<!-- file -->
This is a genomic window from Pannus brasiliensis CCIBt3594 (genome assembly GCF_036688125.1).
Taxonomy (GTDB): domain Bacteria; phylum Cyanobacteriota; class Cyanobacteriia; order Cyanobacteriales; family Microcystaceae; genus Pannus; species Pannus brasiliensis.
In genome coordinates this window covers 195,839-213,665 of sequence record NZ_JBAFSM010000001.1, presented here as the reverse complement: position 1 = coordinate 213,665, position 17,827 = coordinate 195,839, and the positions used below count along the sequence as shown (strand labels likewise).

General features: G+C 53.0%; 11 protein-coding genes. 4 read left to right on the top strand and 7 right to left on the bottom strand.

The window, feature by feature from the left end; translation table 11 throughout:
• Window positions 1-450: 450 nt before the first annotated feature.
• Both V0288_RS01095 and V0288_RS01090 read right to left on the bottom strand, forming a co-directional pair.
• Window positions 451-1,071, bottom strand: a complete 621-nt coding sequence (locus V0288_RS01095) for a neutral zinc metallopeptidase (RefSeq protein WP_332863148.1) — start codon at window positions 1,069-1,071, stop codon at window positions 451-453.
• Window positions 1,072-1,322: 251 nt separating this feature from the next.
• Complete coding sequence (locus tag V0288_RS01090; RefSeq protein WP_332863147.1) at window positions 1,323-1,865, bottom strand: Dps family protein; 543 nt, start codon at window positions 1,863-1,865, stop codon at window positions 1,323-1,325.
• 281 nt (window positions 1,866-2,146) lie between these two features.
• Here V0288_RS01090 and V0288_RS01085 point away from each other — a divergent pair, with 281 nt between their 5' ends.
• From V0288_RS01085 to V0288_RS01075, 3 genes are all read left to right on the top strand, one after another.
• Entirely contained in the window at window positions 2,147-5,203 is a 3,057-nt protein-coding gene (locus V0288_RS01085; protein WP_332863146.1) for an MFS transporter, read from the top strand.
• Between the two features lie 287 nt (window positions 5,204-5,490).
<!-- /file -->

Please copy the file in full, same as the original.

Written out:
This is a genomic window from Pannus brasiliensis CCIBt3594 (genome assembly GCF_036688125.1).
Taxonomy (GTDB): domain Bacteria; phylum Cyanobacteriota; class Cyanobacteriia; order Cyanobacteriales; family Microcystaceae; genus Pannus; species Pannus brasiliensis.
In genome coordinates this window covers 195,839-213,665 of sequence record NZ_JBAFSM010000001.1, presented here as the reverse complement: position 1 = coordinate 213,665, position 17,827 = coordinate 195,839, and the positions used below count along the sequence as shown (strand labels likewise).

General features: G+C 53.0%; 11 protein-coding genes. 4 read left to right on the top strand and 7 right to left on the bottom strand.

The window, feature by feature from the left end; translation table 11 throughout:
• Window positions 1-450: 450 nt before the first annotated feature.
• Both V0288_RS01095 and V0288_RS01090 read right to left on the bottom strand, forming a co-directional pair.
• Window positions 451-1,071, bottom strand: a complete 621-nt coding sequence (locus V0288_RS01095) for a neutral zinc metallopeptidase (RefSeq protein WP_332863148.1) — start codon at window positions 1,069-1,071, stop codon at window positions 451-453.
• Window positions 1,072-1,322: 251 nt separating this feature from the next.
• Complete coding sequence (locus tag V0288_RS01090; RefSeq protein WP_332863147.1) at window positions 1,323-1,865, bottom strand: Dps family protein; 543 nt, start codon at window positions 1,863-1,865, stop codon at window positions 1,323-1,325.
• 281 nt (window positions 1,866-2,146) lie between these two features.
• Here V0288_RS01090 and V0288_RS01085 point away from each other — a divergent pair, with 281 nt between their 5' ends.
• From V0288_RS01085 to V0288_RS01075, 3 genes are all read left to right on the top strand, one after another.
• Entirely contained in the window at window positions 2,147-5,203 is a 3,057-nt protein-coding gene (locus V0288_RS01085; protein WP_332863146.1) for an MFS transporter, read from the top strand.
• Between the two features lie 287 nt (window positions 5,204-5,490).